Serena Williams celebrates her Evert Cup final victory with her sister Venus and her father, Richard, March 13, 1999, in Indian Wells, Calif.

How many times have we watched that stern, focused visage give way to a knowing grin as Richard Williams awaited the inevitable embrace from one of his just-won-a-grand slam daughters, Venus and Serena? Their names synonymous with tennis dominance, the sisters are the embodiment of a blueprint for success once laid out by their driven father.

On the court, we see the Williams sisters’ desire to annihilate their competition. They learned that killer instinct from their father, who survived a harrowing upbringing with his fists and a gritty resolve. In his new book, Black and White: The Way I See It, he reveals the origins of a tough personality that often rubbed the tennis world the wrong way but has ultimately earned a grudging respect (winning changes everything).


Williams talked to The Root about his childhood, his strategy for tennis and the racism that has plagued his life.

The Root: You have faced a lot of criticism over the years for how you managed your daughters’ careers. On occasion, your daughters have been criticized. Did you feel that you needed to write this book to explain yourself and your family?


Richard Williams: People think that I’m a controversy, that I’m a problem, that I’m not a nice guy. A lot of people think that. This was the opportunity to clear up where I’m at in my life. I think I’m a nice human being. I would help anyone, as I have done for many years. And I thought people should know this about me.

TR: There was a lot of anger when you were growing up. It’s like you woke up angry every morning—a lot of fights, run-ins with the law. Where did all that anger come from? 


RW: I had so much anger in me as a child, it’s a wonder I didn’t blow up and die. [Laughter.] I got beat by a white man at the supermarket when I was about 6 years old. At that time, when you went to the market, you were not allowed to put money into a white man’s or a white woman’s hand. So one day I challenged a white man—I put the money in his hand and smiled. He picked me up and knocked the mess out of me and began to beat me. When he put me down, I looked around for my dad, but my dad had turned and left me.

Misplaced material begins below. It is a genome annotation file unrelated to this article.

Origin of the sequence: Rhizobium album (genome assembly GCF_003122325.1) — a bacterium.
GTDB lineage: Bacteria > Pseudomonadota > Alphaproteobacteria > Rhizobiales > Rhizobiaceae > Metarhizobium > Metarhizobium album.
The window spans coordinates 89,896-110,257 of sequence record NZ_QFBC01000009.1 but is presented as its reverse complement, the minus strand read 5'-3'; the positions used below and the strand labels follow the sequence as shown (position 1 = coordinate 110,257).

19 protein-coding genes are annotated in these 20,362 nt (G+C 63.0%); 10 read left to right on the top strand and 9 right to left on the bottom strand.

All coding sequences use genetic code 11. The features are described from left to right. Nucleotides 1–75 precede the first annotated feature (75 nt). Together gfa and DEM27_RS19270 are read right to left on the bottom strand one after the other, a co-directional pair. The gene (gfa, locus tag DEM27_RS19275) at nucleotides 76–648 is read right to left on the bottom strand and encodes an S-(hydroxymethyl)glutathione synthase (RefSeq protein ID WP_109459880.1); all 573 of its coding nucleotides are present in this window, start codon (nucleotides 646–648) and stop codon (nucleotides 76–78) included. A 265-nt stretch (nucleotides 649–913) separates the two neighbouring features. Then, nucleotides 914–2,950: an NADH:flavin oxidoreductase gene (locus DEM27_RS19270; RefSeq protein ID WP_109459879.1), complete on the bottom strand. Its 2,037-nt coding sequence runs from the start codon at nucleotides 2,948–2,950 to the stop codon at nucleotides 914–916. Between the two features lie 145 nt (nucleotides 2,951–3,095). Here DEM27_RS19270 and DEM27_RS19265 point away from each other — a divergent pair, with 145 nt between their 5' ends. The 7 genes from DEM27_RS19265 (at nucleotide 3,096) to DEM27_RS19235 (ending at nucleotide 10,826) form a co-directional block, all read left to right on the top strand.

I got beat up again at another supermarket. And then another time, the Ku Klux Klan attacked me, and my dad got up and left me again. So with the anger I had with my dad and this generation of white people beating up on me, I was extremely angry. My mom eventually taught me how to avoid problems, though.


TR: As you mention, you had a father who didn’t want you—flat out rejected you even when you were being assaulted—yet you’ve turned out to be one of the most famous fathers in the world. How did what you saw in your own father shape the kind of father you wanted to be?

RW: It made me want to be a great father. Not only did I write a plan for my kids, but I wrote a plan for me on how to be a great father, because I didn’t know. I wanted to be a great dad because I didn’t have a dad. He was nothing at all; my dad was scary. So I made myself a promise that I was going to be a good dad. And I wrote a plan on “How to Be a Good Father.” After planning and planning and working, I learned how to be a good dad—I think I’ve been a great dad.